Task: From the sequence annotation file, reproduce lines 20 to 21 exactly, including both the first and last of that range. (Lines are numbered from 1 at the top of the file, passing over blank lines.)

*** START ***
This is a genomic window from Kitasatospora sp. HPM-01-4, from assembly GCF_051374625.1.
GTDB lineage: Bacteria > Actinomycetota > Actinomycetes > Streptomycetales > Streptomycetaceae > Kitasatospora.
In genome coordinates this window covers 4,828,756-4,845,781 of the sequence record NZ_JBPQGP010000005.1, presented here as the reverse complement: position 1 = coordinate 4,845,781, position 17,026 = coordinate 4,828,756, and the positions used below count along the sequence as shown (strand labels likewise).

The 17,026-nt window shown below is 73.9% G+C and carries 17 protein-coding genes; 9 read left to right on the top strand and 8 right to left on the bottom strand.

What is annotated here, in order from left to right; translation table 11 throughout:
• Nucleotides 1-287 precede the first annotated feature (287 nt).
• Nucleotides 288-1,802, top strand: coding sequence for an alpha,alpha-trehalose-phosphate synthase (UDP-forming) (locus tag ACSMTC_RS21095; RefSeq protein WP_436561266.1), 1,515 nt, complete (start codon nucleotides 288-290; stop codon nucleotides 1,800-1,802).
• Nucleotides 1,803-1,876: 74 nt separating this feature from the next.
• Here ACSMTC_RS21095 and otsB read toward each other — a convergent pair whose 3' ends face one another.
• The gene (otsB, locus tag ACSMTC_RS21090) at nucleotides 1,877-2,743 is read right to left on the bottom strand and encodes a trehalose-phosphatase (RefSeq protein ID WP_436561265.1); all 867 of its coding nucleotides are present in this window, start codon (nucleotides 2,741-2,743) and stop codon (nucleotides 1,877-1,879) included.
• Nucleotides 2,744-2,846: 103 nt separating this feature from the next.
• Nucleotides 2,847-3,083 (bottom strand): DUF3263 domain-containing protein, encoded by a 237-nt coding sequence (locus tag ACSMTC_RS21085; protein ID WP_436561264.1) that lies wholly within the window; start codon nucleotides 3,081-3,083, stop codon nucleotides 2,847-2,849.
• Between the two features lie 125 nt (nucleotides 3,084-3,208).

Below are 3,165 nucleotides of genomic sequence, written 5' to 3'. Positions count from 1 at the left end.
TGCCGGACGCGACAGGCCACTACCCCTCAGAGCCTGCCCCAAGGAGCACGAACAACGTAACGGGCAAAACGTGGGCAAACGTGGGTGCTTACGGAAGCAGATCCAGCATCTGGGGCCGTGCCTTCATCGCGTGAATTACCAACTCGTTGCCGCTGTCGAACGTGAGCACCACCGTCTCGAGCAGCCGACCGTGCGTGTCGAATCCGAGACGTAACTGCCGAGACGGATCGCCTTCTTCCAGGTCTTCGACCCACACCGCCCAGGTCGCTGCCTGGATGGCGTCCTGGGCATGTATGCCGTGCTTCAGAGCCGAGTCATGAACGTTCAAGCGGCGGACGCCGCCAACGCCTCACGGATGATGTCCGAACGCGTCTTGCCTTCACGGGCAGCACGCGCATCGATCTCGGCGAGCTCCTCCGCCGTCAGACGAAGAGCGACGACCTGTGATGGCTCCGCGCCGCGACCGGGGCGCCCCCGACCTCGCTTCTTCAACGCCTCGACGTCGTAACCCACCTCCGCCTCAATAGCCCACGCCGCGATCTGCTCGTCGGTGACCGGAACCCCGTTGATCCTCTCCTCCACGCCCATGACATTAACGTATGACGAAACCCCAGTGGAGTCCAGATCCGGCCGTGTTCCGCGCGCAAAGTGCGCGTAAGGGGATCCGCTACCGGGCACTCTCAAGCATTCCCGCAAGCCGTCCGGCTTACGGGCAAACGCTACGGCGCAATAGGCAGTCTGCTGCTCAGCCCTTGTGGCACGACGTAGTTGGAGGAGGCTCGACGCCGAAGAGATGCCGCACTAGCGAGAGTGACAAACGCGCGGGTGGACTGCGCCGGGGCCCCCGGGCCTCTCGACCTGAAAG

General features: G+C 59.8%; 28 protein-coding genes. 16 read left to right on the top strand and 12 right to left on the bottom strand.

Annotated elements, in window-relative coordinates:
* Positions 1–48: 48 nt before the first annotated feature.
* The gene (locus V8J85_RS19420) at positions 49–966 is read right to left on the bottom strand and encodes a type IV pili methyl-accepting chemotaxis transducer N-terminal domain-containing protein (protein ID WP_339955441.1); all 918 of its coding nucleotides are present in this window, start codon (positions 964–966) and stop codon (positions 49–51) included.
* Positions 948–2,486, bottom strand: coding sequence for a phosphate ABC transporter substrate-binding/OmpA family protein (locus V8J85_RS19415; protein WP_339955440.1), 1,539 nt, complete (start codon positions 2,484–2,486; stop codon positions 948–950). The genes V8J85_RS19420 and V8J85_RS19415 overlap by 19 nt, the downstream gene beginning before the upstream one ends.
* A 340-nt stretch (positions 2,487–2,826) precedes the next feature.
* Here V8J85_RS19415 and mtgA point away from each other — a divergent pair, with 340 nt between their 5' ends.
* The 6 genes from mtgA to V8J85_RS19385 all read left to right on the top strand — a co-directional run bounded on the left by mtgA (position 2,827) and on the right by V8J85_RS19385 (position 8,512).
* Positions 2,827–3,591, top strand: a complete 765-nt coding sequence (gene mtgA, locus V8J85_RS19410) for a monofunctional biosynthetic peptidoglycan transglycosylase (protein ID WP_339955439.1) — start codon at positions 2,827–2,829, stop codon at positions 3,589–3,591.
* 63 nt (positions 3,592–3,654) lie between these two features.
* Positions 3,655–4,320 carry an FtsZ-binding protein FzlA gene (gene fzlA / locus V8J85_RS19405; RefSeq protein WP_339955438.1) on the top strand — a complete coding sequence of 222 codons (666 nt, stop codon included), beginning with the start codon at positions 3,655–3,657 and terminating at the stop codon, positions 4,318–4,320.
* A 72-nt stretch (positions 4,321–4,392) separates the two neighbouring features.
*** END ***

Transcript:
* Positions 948–2,486, bottom strand: coding sequence for a phosphate ABC transporter substrate-binding/OmpA family protein (locus V8J85_RS19415; protein WP_339955440.1), 1,539 nt, complete (start codon positions 2,484–2,486; stop codon positions 948–950). The genes V8J85_RS19420 and V8J85_RS19415 overlap by 19 nt, the downstream gene beginning before the upstream one ends.
* A 340-nt stretch (positions 2,487–2,826) precedes the next feature.